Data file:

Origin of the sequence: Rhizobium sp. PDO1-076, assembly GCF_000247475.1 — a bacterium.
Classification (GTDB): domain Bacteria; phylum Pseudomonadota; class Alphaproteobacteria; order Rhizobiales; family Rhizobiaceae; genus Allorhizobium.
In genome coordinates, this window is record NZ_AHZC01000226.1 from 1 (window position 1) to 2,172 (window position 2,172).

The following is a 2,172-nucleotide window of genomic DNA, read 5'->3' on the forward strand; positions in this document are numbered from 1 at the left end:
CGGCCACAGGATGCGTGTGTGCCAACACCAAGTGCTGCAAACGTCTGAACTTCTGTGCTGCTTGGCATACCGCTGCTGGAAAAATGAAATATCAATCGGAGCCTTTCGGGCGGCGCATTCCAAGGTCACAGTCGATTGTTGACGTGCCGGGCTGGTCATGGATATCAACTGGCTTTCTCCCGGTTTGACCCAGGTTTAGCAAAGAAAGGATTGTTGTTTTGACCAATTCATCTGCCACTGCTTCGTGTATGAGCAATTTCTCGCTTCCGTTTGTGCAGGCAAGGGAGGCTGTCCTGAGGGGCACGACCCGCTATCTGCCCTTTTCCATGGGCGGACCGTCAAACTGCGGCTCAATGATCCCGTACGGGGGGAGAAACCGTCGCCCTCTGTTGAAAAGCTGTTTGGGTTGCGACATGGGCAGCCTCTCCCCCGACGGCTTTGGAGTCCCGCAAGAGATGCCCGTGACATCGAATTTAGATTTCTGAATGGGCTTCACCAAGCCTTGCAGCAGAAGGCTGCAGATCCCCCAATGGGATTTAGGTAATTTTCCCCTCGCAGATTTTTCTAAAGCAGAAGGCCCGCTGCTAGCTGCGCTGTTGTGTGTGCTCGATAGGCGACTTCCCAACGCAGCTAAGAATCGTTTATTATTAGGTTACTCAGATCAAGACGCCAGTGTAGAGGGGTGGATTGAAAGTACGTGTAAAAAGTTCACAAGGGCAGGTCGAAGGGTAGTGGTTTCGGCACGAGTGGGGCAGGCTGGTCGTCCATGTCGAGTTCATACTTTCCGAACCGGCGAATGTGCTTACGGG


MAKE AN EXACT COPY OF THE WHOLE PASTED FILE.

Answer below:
Origin of the sequence: Rhizobium sp. PDO1-076, assembly GCF_000247475.1 — a bacterium.
Classification (GTDB): domain Bacteria; phylum Pseudomonadota; class Alphaproteobacteria; order Rhizobiales; family Rhizobiaceae; genus Allorhizobium.
In genome coordinates, this window is record NZ_AHZC01000226.1 from 1 (window position 1) to 2,172 (window position 2,172).

The following is a 2,172-nucleotide window of genomic DNA, read 5'->3' on the forward strand; positions in this document are numbered from 1 at the left end:
CGGCCACAGGATGCGTGTGTGCCAACACCAAGTGCTGCAAACGTCTGAACTTCTGTGCTGCTTGGCATACCGCTGCTGGAAAAATGAAATATCAATCGGAGCCTTTCGGGCGGCGCATTCCAAGGTCACAGTCGATTGTTGACGTGCCGGGCTGGTCATGGATATCAACTGGCTTTCTCCCGGTTTGACCCAGGTTTAGCAAAGAAAGGATTGTTGTTTTGACCAATTCATCTGCCACTGCTTCGTGTATGAGCAATTTCTCGCTTCCGTTTGTGCAGGCAAGGGAGGCTGTCCTGAGGGGCACGACCCGCTATCTGCCCTTTTCCATGGGCGGACCGTCAAACTGCGGCTCAATGATCCCGTACGGGGGGAGAAACCGTCGCCCTCTGTTGAAAAGCTGTTTGGGTTGCGACATGGGCAGCCTCTCCCCCGACGGCTTTGGAGTCCCGCAAGAGATGCCCGTGACATCGAATTTAGATTTCTGAATGGGCTTCACCAAGCCTTGCAGCAGAAGGCTGCAGATCCCCCAATGGGATTTAGGTAATTTTCCCCTCGCAGATTTTTCTAAAGCAGAAGGCCCGCTGCTAGCTGCGCTGTTGTGTGTGCTCGATAGGCGACTTCCCAACGCAGCTAAGAATCGTTTATTATTAGGTTACTCAGATCAAGACGCCAGTGTAGAGGGGTGGATTGAAAGTACGTGTAAAAAGTTCACAAGGGCAGGTCGAAGGGTAGTGGTTTCGGCACGAGTGGGGCAGGCTGGTCGTCCATGTCGAGTTCATACTTTCCGAACCGGCGAATGTGCTTACGGG